What is #Swedengate? How the internet turned on Sweden for not feeding house guests

#Swedengate became a trending topic after internet users learned that Swedes tend to not feed their house guests

Meredith Clark
New York
Tuesday 31 May 2022 23:42 BST
(Getty Images/iStockphoto/Reddit)

The nation of Sweden is at the centre of an online debate after many internet users were shocked to learn about the Swedish tradition of not serving food to guests in some situations.

The controversy began on the popular Reddit forum r/AskReddit when u/sebastian25525 asked the question: “What is the weirdest thing you had to do at someone else’s house because of their culture/religion?”

One Reddit user’s response gained particular attention from the internet: “I remember going to my Swedish friend’s house. And while we were playing in his room, his mom yelled that dinner was ready. And check this. He told me to WAIT in his room while they ate.”

From there, the Reddit post spread like wildfire across social media, with the hashtag #Swedengate trending on Twitter. Before long, thousands of users were sharing their own experiences of not being served food in a Swedish household. Many Swedes defended the practice, while non-Swedes began criticising the country for its dining practices.

Do Swedish people not serve food to their guests?

While the majority of the internet was shocked to learn that Swedes are unlikely to feed guests in their home, the practice is actually the norm throughout Sweden.

As a rule, Swedish people don’t serve food to guests (particularly to other children who are playing at their house) so as to not mess up any dinner plans their family might have instead.

Linda Johansson wrote an op-ed on the issue for The Independent: “The Swedish thinking goes like this: the other child (or the other family) may have plans for another kind of dinner, and you wouldn’t want to ruin the routine or preparations. I don’t think it is anything to do with not wanting to feed the other child or because it costs money or anything like that, it’s more to do with tradition and wanting to eat with your own family.”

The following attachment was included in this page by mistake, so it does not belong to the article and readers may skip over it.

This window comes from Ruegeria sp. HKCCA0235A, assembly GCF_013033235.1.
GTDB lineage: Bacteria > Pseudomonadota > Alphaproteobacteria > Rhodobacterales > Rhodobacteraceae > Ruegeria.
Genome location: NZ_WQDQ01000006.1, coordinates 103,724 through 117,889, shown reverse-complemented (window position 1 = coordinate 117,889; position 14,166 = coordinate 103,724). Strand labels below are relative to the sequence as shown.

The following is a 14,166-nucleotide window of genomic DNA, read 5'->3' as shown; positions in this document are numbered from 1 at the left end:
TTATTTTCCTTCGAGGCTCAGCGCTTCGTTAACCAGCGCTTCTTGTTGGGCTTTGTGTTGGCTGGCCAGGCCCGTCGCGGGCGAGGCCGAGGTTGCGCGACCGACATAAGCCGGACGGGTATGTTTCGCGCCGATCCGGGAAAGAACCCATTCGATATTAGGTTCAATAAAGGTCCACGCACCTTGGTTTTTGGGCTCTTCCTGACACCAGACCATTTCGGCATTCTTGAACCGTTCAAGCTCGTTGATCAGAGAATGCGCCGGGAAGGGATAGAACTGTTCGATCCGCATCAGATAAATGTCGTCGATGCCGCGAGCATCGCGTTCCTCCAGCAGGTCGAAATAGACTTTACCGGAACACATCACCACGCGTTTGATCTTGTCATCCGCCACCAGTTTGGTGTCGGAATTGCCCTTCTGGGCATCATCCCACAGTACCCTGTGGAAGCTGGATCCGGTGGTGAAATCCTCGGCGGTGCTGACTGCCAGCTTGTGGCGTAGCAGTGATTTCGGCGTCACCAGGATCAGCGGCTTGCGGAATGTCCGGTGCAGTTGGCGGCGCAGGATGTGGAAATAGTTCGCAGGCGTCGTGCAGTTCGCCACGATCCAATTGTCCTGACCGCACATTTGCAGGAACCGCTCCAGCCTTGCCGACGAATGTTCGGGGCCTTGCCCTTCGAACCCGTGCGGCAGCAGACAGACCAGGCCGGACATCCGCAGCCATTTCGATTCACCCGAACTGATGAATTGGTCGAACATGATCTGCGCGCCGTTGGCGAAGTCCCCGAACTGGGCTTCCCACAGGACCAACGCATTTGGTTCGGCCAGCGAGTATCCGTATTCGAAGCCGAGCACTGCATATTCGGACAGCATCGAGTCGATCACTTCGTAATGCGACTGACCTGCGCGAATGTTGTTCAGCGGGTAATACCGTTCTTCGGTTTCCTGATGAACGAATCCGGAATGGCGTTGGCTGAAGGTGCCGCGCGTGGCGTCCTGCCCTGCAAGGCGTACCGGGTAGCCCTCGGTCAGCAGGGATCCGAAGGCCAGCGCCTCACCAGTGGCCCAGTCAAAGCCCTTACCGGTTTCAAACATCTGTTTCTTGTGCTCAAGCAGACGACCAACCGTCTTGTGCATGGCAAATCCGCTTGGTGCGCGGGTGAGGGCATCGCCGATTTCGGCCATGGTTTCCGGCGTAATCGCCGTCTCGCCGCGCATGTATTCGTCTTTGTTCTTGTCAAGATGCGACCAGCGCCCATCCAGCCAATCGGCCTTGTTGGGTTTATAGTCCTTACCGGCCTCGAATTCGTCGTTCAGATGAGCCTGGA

Across the internet, many other Swedes confirmed this long-standing tradition.

“Swedes cook for the people they expect (family). Precise portions,” tweeted one user. “We don’t mind guests, just tell us in advance and we’ll add one more. And in Sweden, it’s understood, you don’t eat at a friends house unannounced. No big deal here.”

Another person explained that the tradition was “out of respect” for the visiting child’s parents “who may have planned dinner” which would then get wasted. “Also, sitting down to dinner as a family was an important part of the day, so you shouldn’t mess with another family’s meal time,” they said.

Even Swedish pop singer Zara Larsson weighed in on the controversy, tweeting: “Peak Swedish culture <3 :’-)”

Why is there outrage?

As the discussion surrounding the Swedish cultural practice gained traction, many users were somewhat offended by the country’s tendency to not serve their guests. Some people believed that children – even if they are guests – should still be fed in case they haven’t eaten all day.

“But why are you inviting children for a playdate without the thought that you NEED to feed them, kids get tired and hungry after playing,” said one Twitter user.

Another person, who was raised in Stockholm to Persian parents, claimed that their Swedish neighbour left them alone and “hungry” in her bedroom while she ate dinner with her family. “I had a good friendship with my Swedish neighbor FOR SEVERAL YEARS & every time I was at her house during dinner-time she would leave me ALONE in her bedroom NOT SAYING A WORD TO ME, left me alone for about 20-30 minutes while I sit upstairs with a hungry stomach,” they said.

Others cited their own cultures as reasons to never leave a guest hungry in their own home. In fact, Instagram account @LoverofGeography created a map in the wake of #Swedengate that highlights which European countries are more likely than others to feed their guests. Scandinavian countries such as Norway, Sweden, and Finland were highlighted in red, meaning “very unlikely to give you food”. Mediterranean countries such as Italy, Spain, and Greece were deemed “almost always” likely to serve food to their guests.

“Meanwhile in Indonesia, we cook extra food daily in case some friends, family, and neighbours coming during lunch/dinner time,” one person tweeted, while someone else said: “This doesn’t happen in Asian families. If anything, the host won’t eat so they can give more to the guest.”

Another person wrote: “Just so you know, Black people look down on people who do this. Not feeding a child when they come over to play but everybody else ate, is a guaranteed way to make sure that child will never come through your door again. We feed everybody. Even when we don’t have enough.”

After days of debating Sweden’s cultural practices, it’s safe to say that #Swedengate won’t change much about the country’s unspoken rule to not feed their house guests. While the tradition is typical to Sweden, it seems that the only people who find it strange are those who aren’t from Sweden. If anything, the online discourse helped shed a light on the world’s differing cultures — even if they cause quite a stir.

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